Friday, May 30, 2003

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Regarding income inequality

OK, my take on the income inequality situation. [What the hell took you so long?--ed. Sorry, the teaching and research are more time-consuming at the moment.] This will probably be a letdown after talking about it for so long. I have three basic points:

1) Measuring static inequality is in some ways unfair, since the question is whether individuals and families experience upward mobility over time. This Urban Institute report has some valuable background information on the question of mobility vis-a-vis inequality. The money graf:

[S]tudies of relative mobility have produced remarkably consistent results, with regard to both the degree of mobility and the extent of changes in mobility over time. Mobility in the United States is substantial according to this evidence. Large proportions of the population move into a new income quintile, with estimates ranging from about 25 to 40 percent in a single year. As one would expect, the mobility rate is even higher over longer periods—about 45 percent over a 5-year period and about 60 percent over both 9-year and 17-year periods. (emphasis added).

Furthermore, this lengthier Urban Institute report contains an interesting tidbit from a 1992 Treasury Department study on mobility during the 1980s, which was a decade in which by static measures the rich got richer and the poor got poorer:

The Treasury study uses income tax return data between 1979 and 1988, tracking the adjusted gross income of a group of households that paid income taxes in all ten years examined. The study finds that 86 percent of individuals who were in the bottom quintile in 1979 had moved up by 1988. An individual in the bottom quintile in 1979, in fact, was more likely in 1988 to be found in the top quintile than in the bottom one. (emphasis added)

Does this vitiate Kevin's argument? No, not really. If you read the report, it turns out that income mobility in the U.S. is not appreciably different than it is in, say, Scandinavia. Furthermore, mobility has not changed as income inequality has increased -- if anything, mobility has shrunk for those without a college education. Still, an implicit implication of those who fret about rising inequality is that such a rise will lead to greater class stratification -- and that's not happening.

2) So, if we stipulate that income inequality is rising, is this squeezing out the middle class and the poor? The answer is no. If you care only about income, the poorest percentage of the population made great strides during the late nineties, completely erasing any losses from the previous twenty years. Business Week pointed this out in an April 2002 story. Some key grafs:

Real wage gains for private-sector workers averaged 1.3% a year, from the beginning of the expansion in March, 1991, to the apparent end of the recession in December, 2001. That's far better than the 0.2% annual wage gain in the 1980s business cycle, from November, 1982, to March, 1991. The gains were also better distributed than in the previous decade. Falling unemployment put many more people to work and swelled salaries across the board: Everyone from top managers to factory workers to hairdressers benefited. Indeed, the past few years have been "the best period of wage growth at the bottom in the last 30 years," says Lawrence F. Katz, a labor economist at Harvard University....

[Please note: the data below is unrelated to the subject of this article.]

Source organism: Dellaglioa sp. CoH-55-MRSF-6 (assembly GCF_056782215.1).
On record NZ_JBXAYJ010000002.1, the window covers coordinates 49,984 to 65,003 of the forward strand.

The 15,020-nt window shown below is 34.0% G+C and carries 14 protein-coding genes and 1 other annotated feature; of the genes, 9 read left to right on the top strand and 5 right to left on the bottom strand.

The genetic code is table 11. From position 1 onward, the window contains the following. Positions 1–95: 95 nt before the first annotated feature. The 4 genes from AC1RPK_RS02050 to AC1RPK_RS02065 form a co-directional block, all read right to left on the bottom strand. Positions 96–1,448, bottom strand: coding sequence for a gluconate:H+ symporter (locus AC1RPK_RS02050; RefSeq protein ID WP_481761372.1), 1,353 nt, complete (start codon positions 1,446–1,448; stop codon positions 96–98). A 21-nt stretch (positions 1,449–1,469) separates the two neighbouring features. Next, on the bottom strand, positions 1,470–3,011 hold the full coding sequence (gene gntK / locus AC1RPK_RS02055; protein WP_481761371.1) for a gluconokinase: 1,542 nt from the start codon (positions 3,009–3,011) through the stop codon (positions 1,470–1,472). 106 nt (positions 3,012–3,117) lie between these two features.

What's more, workers with a wide range of skills and occupations thrived over the past decade. In the '80s business cycle, real wages of blue-collar and service workers fell substantially. Blue-collar wages, for example, declined by 3.5% from 1982 to 1991. But in the '90s, real wages for these less-skilled jobs rose by 12%. Full-time cashiers saw their median weekly earnings jump by 11% (adjusted for inflation), while auto mechanics' pay went up by 14%, after falling sharply in the 1980s. Hairdressers got an almost 18% boost. That's despite Clinton-era welfare reform and a huge influx of immigrants, both of which were expected to hold down wages at the bottom. [Not to mention claims that economic globalization would cause a race to the bottom in wages]....

It's important to step back and quantify how the productivity gains of the 1990s were distributed. Consider nonfinancial corporations, where annual productivity growth accelerated from less than 1.8% in the 1980s to 2.2% in the 1990s. Over the course of the 1990s business cycle, this increase in added productivity translated into $812 billion in additional output, measured in 2001 dollars. Out of that sum, an astounding $806 billion--or 99%--went to workers in the form of more jobs and higher compensation, including exercised stock options. In effect, not only did the economy speed up in the 1990s but the workers got a bigger share of the pie.

So, the rich may be getting richer, but this is not at the expense of the poor. It's also worth pointing out that even though income inequality is rising, but as Mickey Kaus loves to point out, poverty has fallen over the past 20 years -- though not in a linear fashion. The decline in poverty was more pronounced among African-Americans than the rest of the population, by the way.

3) OK, so rising inequality is not causing an absolute drop in poor families. Still as Kevin argues in an e-mail, increasing inequality means that, "people who successfully move into the middle class are moving into a class that's not as good as it was for their parents, relatively speaking."